Refuting the “Robots Eat All the Jobs” Theory

One of the most interesting topics in modern times is the “robots eat all the jobs” thesis; best book on topic: The Second Machine Age: Work, Progress, and Prosperity in a Time of Brilliant Technologies. The thesis is that computers can more and more substitute for human labor, thus displacing jobs and creating unemployment. At core, this is Luddism  — “lump of labor” fallacy, that there is a fixed amount of work to be done.

The counterargument is Milton Friedman: Human wants and needs are infinite; there is always more to do. 200 years of history confirms. To avoid the Luddite mistake, you must believe “this time is different”, that either (a) there won’t be new wants and needs (vs human nature), Or (b) It won’t matter that there are new wants and needs, most people won’t be able to adapt to contribute and have jobs in new fields.

While it is certainly true that technological change displaces current work and jobs, and that is a serious issue that must be addressed, it is equally true, and important, that the other result of each such change is a step function increase in consumer standards of living.

As consumers, we virtually never resist technology change that provides us with better products/services even when it costs jobs. Nor should we. This is how we build a better world, improve quality of life, better provide for our kids, solve fundamental problems.

Make no mistake, advocating slowing tech change to preserve jobs = advocating punishing consumers, stalling quality of life improvements.

So how then to best help individuals who are buffeted by producer-side technology change and lose jobs they wish they could keep? First, focus on increasing access to education and skill development — which itself will increasingly be delivered via technology.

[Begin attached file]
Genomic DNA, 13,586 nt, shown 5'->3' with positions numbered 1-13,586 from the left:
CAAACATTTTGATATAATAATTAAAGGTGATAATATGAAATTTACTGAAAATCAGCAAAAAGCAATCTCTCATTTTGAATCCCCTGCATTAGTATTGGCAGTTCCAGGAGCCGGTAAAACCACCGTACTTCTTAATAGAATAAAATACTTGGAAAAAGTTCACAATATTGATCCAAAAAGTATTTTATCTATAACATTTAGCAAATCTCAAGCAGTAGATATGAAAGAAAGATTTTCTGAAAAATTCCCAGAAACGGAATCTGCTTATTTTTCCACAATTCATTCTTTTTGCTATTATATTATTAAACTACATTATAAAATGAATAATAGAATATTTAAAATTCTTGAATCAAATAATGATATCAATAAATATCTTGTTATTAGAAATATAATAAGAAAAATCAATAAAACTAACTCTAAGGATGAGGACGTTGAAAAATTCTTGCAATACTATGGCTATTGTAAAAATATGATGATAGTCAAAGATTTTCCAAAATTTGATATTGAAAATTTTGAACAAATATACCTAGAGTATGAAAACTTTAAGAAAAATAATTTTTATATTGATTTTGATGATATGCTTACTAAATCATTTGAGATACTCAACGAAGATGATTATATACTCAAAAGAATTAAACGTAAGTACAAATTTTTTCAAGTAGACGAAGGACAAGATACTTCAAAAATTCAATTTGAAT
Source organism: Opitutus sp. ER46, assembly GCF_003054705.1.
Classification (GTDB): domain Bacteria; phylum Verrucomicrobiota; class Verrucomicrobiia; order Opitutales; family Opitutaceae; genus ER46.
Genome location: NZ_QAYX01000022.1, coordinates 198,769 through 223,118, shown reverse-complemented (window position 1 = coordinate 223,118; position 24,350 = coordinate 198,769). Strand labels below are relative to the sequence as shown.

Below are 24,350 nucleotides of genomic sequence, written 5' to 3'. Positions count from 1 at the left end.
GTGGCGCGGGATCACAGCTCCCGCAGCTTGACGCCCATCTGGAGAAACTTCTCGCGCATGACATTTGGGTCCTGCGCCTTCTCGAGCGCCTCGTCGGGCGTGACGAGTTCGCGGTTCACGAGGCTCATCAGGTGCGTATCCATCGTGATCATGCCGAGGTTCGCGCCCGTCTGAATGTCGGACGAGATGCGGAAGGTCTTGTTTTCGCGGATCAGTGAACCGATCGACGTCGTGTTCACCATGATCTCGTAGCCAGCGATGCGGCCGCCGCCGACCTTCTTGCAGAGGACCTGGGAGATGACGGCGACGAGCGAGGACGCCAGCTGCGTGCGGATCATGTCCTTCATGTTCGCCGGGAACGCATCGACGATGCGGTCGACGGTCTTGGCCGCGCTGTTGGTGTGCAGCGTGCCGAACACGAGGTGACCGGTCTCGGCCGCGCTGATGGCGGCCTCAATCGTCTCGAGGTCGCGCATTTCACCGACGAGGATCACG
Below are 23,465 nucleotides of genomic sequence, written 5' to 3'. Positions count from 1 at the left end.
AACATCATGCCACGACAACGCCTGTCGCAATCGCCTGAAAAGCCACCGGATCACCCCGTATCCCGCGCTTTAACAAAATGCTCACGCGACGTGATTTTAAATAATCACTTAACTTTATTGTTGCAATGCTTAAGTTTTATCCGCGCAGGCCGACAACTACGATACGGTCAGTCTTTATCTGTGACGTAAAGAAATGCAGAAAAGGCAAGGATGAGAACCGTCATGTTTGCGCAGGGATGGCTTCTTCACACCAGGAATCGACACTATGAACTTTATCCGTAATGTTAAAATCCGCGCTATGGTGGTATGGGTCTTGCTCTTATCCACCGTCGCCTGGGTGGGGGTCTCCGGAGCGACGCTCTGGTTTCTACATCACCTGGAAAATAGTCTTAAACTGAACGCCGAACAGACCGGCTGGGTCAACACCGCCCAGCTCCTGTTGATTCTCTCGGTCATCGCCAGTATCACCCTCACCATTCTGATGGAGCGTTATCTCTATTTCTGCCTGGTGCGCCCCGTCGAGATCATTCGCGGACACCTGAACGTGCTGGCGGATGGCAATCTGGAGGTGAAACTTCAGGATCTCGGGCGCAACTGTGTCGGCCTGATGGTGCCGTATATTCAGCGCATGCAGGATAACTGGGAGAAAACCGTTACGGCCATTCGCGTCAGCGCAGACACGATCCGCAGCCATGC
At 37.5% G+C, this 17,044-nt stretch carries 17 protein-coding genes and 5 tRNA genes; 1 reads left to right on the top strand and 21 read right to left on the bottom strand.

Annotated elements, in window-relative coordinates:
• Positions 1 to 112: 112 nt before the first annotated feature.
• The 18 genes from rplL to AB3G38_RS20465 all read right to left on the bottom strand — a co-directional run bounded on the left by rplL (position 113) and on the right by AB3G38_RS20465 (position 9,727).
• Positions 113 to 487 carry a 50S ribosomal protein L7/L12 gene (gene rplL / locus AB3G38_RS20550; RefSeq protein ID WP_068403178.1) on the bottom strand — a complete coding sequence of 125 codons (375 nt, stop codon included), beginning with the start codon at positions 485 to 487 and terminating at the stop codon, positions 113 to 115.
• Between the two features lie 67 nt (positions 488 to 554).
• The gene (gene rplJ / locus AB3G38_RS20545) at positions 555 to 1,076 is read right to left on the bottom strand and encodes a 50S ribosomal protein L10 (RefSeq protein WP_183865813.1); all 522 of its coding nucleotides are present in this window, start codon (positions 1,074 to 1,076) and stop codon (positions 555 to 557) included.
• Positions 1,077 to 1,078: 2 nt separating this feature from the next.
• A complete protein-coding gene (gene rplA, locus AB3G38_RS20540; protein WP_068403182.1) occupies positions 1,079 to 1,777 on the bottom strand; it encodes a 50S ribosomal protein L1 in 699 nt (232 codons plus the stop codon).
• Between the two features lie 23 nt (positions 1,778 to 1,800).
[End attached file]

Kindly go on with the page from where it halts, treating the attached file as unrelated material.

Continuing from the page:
Second, let markets work (voluntary contracts and trade) so that capital and labor can rapidly reallocate to create new fields and jobs.

Third, a vigorous social safety net so that people are not stranded and unable to provide for their families.

The loop closes as rapid technological productivity improvement and resulting economic growth make it easy to pay for safety net.

Source: Tweets – 1,2,3,4,5,6,7,8,9,10,11,12,13,14,15,16


Lump of Labor Fallacy

Economists call it the ”lump of labor fallacy.” It’s the idea that there is a fixed amount of work to be done in the world, so any increase in the amount each worker can produce reduces the number of available jobs. (A famous example: those dire warnings in the 1950’s that automation would lead to mass unemployment.) As the derisive name suggests, it’s an idea economists view with contempt, yet the fallacy makes a comeback whenever the economy is sluggish.

– Paul Krugman in 2003 “Lumps of Labor

Source: Tweets – 1,2,3,4,5,6


The Possibility Of An Economic Renaissance In Japan

When I was in college (1989-1993) and starting to pay attention to the world, experts, and commentators, all of them believed two things were sure.

First, Japan was going to utterly own and control the world’s technology industry and therefore the world economy. Everyone knew they had a fundamentally better system: single party government, industrial policy, government-directed economy. Coupled with Japan’s overwhelmingly superior education system, Americans had zero chance of competing with Japan in any technology area.

Second, America’s best days were behind it and my generation (Gen X) would be the first to be worse off than our parents. America was experiencing fundamental and irrevocable cultural, societal, and economic collapse. The die was cast, the results were in.